The "Holy Writings" of Christianity have never been in style. Just consider what their "Holy Book" has to say about women! "Let the women be silent in the churches" or "I suffer not a woman to teach, nor to have authority over the man." Why were these statements even necessary if it wasn't customary in society that women, having the opportunity and skill, would speak their minds and take positions of leadership?
Not only have their "Holy Writings" been out of sync with society all along, they are inconsistent to boot! Doesn't the Christian "Holy Book" say that their "God" will endow them with spiritual gifts, among them being the gifts of preaching, teaching, language and administration? There are no gender inequities indicated in the distribution of these gifts, are there? Of course not! Not only that, God is no respecter of persons, is s/he not? That would make "God" egalitarian, wouldn't it? Why would s/he distribute gifts equally to men and women, including gifts pertaining to roles of leadership, if s/he did not intend that women use them in authoritative roles of leadership, especially in the Church? What inconsistency!
Christians simply need to realize that society has been right all along, and that their "Holy Writings" have been mistaken. In point of fact, it can be demonstrated that the inspired male authors of their "Holy Book" were all raving sexists! – especially the unmarried apostle Paul, whose own obvious hatred of women probably drove him to homosexuality (that nasty "thorn in the flesh" of his). Christians should work to correct the mistakes in their "Holy Book," and the mistaken notions descending from them that have created so many innocent victims over the past 2000 years. They should hang their heads, and apologize profusely to every representative of the female gender they should meet. Then the World shall accept, rather than revile, them.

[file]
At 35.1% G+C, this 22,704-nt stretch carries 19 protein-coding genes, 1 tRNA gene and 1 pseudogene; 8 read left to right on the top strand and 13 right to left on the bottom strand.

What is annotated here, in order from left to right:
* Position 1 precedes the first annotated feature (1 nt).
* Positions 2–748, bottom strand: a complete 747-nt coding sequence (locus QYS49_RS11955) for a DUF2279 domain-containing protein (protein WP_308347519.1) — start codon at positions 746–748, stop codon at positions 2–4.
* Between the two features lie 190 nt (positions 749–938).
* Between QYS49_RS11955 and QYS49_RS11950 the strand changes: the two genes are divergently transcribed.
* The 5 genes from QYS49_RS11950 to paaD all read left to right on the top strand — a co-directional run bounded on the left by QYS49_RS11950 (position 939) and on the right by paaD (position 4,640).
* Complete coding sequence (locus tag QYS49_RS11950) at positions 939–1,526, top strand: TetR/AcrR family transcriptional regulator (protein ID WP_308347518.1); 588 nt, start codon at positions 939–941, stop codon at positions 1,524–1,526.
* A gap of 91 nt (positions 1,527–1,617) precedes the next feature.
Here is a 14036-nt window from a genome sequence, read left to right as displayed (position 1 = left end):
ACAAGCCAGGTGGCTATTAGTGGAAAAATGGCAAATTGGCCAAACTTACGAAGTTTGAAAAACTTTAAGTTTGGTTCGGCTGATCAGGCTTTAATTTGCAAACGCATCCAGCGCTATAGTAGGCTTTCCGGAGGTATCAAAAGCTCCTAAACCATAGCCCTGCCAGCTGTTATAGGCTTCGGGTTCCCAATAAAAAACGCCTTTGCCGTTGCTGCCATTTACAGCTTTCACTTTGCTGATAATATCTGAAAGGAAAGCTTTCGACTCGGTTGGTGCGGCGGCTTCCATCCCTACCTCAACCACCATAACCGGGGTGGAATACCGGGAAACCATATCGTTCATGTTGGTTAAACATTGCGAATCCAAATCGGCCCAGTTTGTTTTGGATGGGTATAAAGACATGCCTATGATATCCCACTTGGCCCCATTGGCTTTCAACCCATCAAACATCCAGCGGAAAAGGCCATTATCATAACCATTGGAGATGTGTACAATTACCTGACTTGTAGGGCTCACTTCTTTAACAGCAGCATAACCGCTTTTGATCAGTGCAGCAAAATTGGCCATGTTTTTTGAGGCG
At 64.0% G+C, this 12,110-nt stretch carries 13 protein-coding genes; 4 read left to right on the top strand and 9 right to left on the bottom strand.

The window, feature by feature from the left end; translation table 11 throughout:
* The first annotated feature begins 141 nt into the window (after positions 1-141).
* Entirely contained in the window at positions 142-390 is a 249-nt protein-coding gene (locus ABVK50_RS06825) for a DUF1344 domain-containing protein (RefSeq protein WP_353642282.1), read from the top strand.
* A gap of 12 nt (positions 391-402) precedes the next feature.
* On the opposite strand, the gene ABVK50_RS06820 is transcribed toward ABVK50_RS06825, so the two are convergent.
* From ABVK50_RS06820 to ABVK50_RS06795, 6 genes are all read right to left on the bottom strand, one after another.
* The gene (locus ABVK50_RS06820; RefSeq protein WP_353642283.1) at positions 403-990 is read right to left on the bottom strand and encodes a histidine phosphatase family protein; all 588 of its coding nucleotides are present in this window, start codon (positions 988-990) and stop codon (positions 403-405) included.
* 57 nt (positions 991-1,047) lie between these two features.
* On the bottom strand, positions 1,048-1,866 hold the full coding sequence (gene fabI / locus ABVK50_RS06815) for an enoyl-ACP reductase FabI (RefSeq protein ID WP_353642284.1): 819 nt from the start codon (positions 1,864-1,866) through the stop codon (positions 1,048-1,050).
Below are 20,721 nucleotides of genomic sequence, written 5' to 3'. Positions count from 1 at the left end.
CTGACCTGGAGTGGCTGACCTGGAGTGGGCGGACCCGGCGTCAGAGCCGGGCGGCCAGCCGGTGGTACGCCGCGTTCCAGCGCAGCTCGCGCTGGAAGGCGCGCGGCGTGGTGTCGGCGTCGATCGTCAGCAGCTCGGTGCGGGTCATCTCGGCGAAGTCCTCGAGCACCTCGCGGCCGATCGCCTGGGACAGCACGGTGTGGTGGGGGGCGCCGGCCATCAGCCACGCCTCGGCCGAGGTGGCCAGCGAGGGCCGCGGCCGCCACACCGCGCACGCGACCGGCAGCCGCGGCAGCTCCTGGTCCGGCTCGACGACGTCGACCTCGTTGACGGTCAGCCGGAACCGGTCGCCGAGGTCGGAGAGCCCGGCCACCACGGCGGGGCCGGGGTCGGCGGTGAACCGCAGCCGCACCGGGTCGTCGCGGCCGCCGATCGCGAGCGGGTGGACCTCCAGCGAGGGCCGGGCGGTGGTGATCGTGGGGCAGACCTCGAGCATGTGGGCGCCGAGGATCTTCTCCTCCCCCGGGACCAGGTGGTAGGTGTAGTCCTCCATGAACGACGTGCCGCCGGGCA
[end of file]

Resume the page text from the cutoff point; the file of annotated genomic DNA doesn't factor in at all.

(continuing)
Cecil B. DeMille's, The Sign of the Cross, Part 6
FOX'S BOOK OF MARTYRS: The Ten Primitive Persecutions
The Sixth Persecution, Under Maximus, A.D. 235
A.D. 235, was in the time of Maximinus. In Cappadocia, the president, Seremianus, did all he could to exterminate the Christians from that province.
The principal persons who perished under this reign were Pontianus, bishop of Rome; Anteros, a Grecian, his successor, who gave offence to the government by collecting the acts of the martyrs, Pammachius and Quiritus, Roman senators, with all their families, and many other Christians; Simplicius, senator;
Calepodius, a Christian minister, thrown into the Tyber; Martina, a noble and beautiful virgin; and Hippolitus, a Christian prelate, tied to a wild horse, and dragged until he expired.
During this persecution, raised by Maximinus, numberless Christians were slain without trial, and buried indiscriminately in heaps, sometimes fifty or sixty being cast into a pit together, without the least decency.
The tyrant Maximinus dying, A.D. 238, was succeeded by Gordian, during whose reign, and that of his successor Philip, the Church was free from persecution for the space of more than ten years; but in A.D. 249, a violent persecution broke out in Alexandria, at the instigation of a pagan priest, without the knowledge of the emperor.